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Deadlift Sticking Point Mid-Shin. Help?

I’ve always perceived my deadlift weak spot/sticking point to be just off the floor because when I miss lifts I always miss around mid-shin. I actually don’t think I’ve ever missed a DL above the knee. If I can get it to my knee, I can get it up.

A couple weeks ago I tweaked my low back so and it was tight down in the bottom of the DL so I decided to try rack pulls from below the knee, about 2/3 up the shin, a couple inches below the knee. The rack pulls have made me realize that starting area, just below the knee, is my actual weak point - as evidenced by the fact that I can handle less weight on these rack pulls than from the floor. I guess from the floor I get enough momentum to pull through the weak point. So from that long-winded explanation, my question is what can I do to strengthen this sticking point?

I guess the simplest answer is to train you weak spot. Maybe add some rack pulls starting at your perceived weak height, or add some paused dead-lifts, pausing the bar at mid shin.
Its hard to be more specific because we don’t know why you are weak at this point. Do you have a weak upper back? Is it your glutes ? Etc. Etc.
Maybe throw up a video of your deadlift and then someone may be able to give better technical advice.

Video will help a lot.

From the sound of it its a poor set-up technique, meaning you’re making the start of the lift harder than it actually is, or you have weak core / abs / bracing.

When you do multiple reps TnG is the second rep easier than the first?

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Impossible to tell without video

Video. Multiple angles. Relatively heavy if you can but don’t go crazy and or injure yourself

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Did you consider that this could be because your back was injured?

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Everyone sucks at rack pulls below the knee. It’s the point of it.

But like @chris_ottawa said…

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Are you guys weaker right below the knee or mid shin than from the floor? I just never can get the hang of those positions set up wise.

OP, I like doing RDLs where I pause a little below the spot I stick at, and blast up. Also, pause deadlifts either on the concentric or the eccentric seem to work well too. I saw that Ernie Lillybridge was doing a variation where he would pull a deadlift to lockout, go down to mid thigh, pause, lockout, go to knee level, pause, lockout, mid shin, pause, lockout and finish by hovering the bar just off the ground, pause, lockout and finish. Might be overkill, but just figured I’d add that in.

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All this rack pull talk after I just saw this

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Conventional Powerlifting Deadlift

Since this was posted on the Powerlifting form, I going to assume you’re performing a Powerlifting Deadlift.

Conventional Powerlifting Deadlifter are strong off the floor. The sticking point is in the knee area.

Research (Dr Tom McLaughlin, PhD Exercise Biomechanics) in conjunction with other research determined that in a Conventional Powerlifting Deadlift, the back breaks the weight off the floor with assistance from the legs.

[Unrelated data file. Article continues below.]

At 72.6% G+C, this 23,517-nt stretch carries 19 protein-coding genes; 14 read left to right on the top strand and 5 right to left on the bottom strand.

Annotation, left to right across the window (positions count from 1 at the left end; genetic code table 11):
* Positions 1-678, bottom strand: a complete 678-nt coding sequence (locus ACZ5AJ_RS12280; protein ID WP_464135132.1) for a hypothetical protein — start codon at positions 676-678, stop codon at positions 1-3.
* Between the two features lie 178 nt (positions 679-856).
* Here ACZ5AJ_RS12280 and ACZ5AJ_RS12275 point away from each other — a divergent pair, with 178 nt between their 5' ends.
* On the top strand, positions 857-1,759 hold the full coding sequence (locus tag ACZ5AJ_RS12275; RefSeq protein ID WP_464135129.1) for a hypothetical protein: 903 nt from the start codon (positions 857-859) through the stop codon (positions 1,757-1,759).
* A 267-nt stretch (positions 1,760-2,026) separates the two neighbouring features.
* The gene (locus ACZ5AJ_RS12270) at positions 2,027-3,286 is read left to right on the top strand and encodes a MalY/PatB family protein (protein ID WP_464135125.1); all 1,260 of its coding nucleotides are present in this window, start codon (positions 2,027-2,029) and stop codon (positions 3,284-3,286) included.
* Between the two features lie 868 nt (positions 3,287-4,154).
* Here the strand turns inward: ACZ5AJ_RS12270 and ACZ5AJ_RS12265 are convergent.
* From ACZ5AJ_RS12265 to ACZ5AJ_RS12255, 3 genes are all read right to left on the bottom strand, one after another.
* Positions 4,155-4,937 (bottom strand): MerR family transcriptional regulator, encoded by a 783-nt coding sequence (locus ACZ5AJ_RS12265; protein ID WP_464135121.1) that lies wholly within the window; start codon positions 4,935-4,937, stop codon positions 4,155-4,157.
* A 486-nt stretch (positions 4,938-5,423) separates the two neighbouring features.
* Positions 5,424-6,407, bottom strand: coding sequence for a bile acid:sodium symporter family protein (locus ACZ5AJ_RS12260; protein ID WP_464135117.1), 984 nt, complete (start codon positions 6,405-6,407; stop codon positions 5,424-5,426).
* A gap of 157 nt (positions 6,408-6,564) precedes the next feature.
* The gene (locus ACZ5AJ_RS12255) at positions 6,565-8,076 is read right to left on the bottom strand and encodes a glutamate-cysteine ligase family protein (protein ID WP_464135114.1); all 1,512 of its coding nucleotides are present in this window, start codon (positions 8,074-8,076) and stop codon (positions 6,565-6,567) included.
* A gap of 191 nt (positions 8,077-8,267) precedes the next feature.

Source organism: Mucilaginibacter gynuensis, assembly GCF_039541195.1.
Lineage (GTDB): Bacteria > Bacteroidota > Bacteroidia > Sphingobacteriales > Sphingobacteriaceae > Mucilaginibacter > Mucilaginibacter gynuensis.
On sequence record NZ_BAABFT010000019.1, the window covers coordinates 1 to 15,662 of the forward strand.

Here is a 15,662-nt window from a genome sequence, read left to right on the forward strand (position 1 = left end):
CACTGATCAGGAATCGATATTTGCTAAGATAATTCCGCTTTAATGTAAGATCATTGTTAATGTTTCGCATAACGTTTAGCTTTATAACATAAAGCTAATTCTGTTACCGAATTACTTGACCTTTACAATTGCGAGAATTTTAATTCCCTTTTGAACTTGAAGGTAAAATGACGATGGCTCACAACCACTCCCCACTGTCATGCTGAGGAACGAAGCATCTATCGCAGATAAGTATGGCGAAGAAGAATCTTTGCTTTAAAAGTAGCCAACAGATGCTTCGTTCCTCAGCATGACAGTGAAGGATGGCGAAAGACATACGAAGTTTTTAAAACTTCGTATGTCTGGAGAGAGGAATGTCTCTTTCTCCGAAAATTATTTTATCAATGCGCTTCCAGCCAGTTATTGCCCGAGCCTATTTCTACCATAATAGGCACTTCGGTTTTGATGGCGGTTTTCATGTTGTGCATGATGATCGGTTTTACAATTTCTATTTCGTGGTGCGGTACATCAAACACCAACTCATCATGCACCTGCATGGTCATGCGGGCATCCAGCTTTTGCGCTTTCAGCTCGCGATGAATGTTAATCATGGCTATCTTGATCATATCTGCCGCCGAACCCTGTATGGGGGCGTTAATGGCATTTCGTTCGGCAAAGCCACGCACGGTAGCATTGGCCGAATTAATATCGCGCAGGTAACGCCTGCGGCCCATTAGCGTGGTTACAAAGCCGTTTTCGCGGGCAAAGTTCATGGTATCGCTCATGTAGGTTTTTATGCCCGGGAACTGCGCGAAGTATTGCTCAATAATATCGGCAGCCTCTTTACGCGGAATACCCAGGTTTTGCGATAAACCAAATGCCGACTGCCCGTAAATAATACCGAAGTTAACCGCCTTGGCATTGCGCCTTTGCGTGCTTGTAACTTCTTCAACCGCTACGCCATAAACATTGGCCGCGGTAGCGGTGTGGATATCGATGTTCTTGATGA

A sticking point at mid shin indicates means you need more lower back strength.

Good Analysis

You choice of Rack Pull is on the money,performing them from just below where the bar stops, which isn’t the real sticking point.

A sticking point is like a car that run ouf of gas. It will coast father down the road before it stops. Where it stops, isn’t where you car ran out of gas (you sticking point)…

Additional Exercise For The Mid Shin Area

  1. Stiff Leg Deadlifts (with slight break in knees)

  2. Deficit Deadlifts.

  3. Good Mornings

  4. Back Extensions’

  5. Isometric Rack Deadlifts from just below the shin area. Isometric allow you to overload the area with more Time Under Tension.

  6. Halting Deadlifts. Deadlifts from the floor to just below the knee.

  7. oldbeancam’s Recommendations

  8. Pinkylifting’s Recommention: Increasing you ab strength.

  9. Power Deadlift Training: Power is developed with loads of 48 to 62% of your 1 Repetition Max.

Performing Explosive Deadlifts with that moderate load enable you to produce more momentum going through your sticking point.

It like a car driving through a mud hole. The more speed/momentum you have when you enter the mud hole, the more likely you are to power through it.

Once you stop in the mud hole, it is difficult to get out.

Kenny Croxdale

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I would say block pulls over rack pulls. They are closer to an actual pulls, and should carry over more.

Or defecit pulls could help. It seems counter intuitive, but if you’re strong from a defecit, you probably will be strong mid shin.

Thanks for all the awesome suggestions! I think my plan is to use rack pulls for the next few weeks, along with speed pulls to work on the weak points and busting through the sticking point. I’m hoping that will allow me to get stronger at the weak position and make sure my back fully heals before I go back to pulling from the floor.

Mnbean87 - I see your recommendation of block pulls instead of rack pulls. How are they different? Assuming the bar starts at the same height does it make a difference if its on blocks or pins?

When you pull out of a rack the bar rests on the pins. That means there is far less flex, so makes it harder.

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